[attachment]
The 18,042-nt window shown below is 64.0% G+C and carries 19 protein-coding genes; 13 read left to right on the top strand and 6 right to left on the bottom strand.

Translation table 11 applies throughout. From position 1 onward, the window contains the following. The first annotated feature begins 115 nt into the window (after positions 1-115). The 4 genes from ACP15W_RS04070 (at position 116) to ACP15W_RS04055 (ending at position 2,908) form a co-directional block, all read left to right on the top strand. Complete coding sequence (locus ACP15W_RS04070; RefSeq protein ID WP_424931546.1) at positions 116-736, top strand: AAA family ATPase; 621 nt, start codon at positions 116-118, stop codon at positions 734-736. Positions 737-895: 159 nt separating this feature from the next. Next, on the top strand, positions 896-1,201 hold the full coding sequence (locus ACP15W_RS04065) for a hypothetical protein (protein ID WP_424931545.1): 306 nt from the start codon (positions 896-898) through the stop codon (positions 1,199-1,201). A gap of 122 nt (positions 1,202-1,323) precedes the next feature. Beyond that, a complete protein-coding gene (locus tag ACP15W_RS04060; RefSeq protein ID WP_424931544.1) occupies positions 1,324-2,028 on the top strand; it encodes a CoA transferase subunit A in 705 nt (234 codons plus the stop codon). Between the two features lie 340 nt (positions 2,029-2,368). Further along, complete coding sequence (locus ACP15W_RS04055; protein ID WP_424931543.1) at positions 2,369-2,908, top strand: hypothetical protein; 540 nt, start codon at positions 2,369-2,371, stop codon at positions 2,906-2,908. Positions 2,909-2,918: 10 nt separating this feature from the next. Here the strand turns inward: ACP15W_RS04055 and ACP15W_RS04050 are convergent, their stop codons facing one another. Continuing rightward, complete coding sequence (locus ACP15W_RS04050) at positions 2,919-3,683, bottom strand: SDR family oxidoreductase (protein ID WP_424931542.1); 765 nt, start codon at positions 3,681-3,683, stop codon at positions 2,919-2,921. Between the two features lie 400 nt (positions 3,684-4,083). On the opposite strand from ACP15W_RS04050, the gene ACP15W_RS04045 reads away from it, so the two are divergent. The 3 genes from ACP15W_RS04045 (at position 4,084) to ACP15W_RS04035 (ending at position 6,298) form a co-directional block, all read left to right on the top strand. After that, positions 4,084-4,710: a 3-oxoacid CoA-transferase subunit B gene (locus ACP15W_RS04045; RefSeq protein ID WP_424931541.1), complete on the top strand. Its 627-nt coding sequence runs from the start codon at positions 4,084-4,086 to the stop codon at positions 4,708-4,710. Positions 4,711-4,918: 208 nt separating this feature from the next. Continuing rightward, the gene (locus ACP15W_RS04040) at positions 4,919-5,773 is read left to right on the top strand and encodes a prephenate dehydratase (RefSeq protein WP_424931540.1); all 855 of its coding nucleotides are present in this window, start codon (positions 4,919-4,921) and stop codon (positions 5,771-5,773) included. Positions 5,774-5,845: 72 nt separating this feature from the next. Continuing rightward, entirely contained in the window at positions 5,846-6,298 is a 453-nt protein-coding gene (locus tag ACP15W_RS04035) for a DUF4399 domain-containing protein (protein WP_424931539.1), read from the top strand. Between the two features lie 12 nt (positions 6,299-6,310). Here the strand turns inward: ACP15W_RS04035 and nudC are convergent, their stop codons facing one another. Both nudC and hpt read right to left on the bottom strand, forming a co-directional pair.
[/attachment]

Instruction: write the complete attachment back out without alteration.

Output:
The 18,042-nt window shown below is 64.0% G+C and carries 19 protein-coding genes; 13 read left to right on the top strand and 6 right to left on the bottom strand.

Translation table 11 applies throughout. From position 1 onward, the window contains the following. The first annotated feature begins 115 nt into the window (after positions 1-115). The 4 genes from ACP15W_RS04070 (at position 116) to ACP15W_RS04055 (ending at position 2,908) form a co-directional block, all read left to right on the top strand. Complete coding sequence (locus ACP15W_RS04070; RefSeq protein ID WP_424931546.1) at positions 116-736, top strand: AAA family ATPase; 621 nt, start codon at positions 116-118, stop codon at positions 734-736. Positions 737-895: 159 nt separating this feature from the next. Next, on the top strand, positions 896-1,201 hold the full coding sequence (locus ACP15W_RS04065) for a hypothetical protein (protein ID WP_424931545.1): 306 nt from the start codon (positions 896-898) through the stop codon (positions 1,199-1,201). A gap of 122 nt (positions 1,202-1,323) precedes the next feature. Beyond that, a complete protein-coding gene (locus tag ACP15W_RS04060; RefSeq protein ID WP_424931544.1) occupies positions 1,324-2,028 on the top strand; it encodes a CoA transferase subunit A in 705 nt (234 codons plus the stop codon). Between the two features lie 340 nt (positions 2,029-2,368). Further along, complete coding sequence (locus ACP15W_RS04055; protein ID WP_424931543.1) at positions 2,369-2,908, top strand: hypothetical protein; 540 nt, start codon at positions 2,369-2,371, stop codon at positions 2,906-2,908. Positions 2,909-2,918: 10 nt separating this feature from the next. Here the strand turns inward: ACP15W_RS04055 and ACP15W_RS04050 are convergent, their stop codons facing one another. Continuing rightward, complete coding sequence (locus ACP15W_RS04050) at positions 2,919-3,683, bottom strand: SDR family oxidoreductase (protein ID WP_424931542.1); 765 nt, start codon at positions 3,681-3,683, stop codon at positions 2,919-2,921. Between the two features lie 400 nt (positions 3,684-4,083). On the opposite strand from ACP15W_RS04050, the gene ACP15W_RS04045 reads away from it, so the two are divergent. The 3 genes from ACP15W_RS04045 (at position 4,084) to ACP15W_RS04035 (ending at position 6,298) form a co-directional block, all read left to right on the top strand. After that, positions 4,084-4,710: a 3-oxoacid CoA-transferase subunit B gene (locus ACP15W_RS04045; RefSeq protein ID WP_424931541.1), complete on the top strand. Its 627-nt coding sequence runs from the start codon at positions 4,084-4,086 to the stop codon at positions 4,708-4,710. Positions 4,711-4,918: 208 nt separating this feature from the next. Continuing rightward, the gene (locus ACP15W_RS04040) at positions 4,919-5,773 is read left to right on the top strand and encodes a prephenate dehydratase (RefSeq protein WP_424931540.1); all 855 of its coding nucleotides are present in this window, start codon (positions 4,919-4,921) and stop codon (positions 5,771-5,773) included. Positions 5,774-5,845: 72 nt separating this feature from the next. Continuing rightward, entirely contained in the window at positions 5,846-6,298 is a 453-nt protein-coding gene (locus tag ACP15W_RS04035) for a DUF4399 domain-containing protein (protein WP_424931539.1), read from the top strand. Between the two features lie 12 nt (positions 6,299-6,310). Here the strand turns inward: ACP15W_RS04035 and nudC are convergent, their stop codons facing one another. Both nudC and hpt read right to left on the bottom strand, forming a co-directional pair.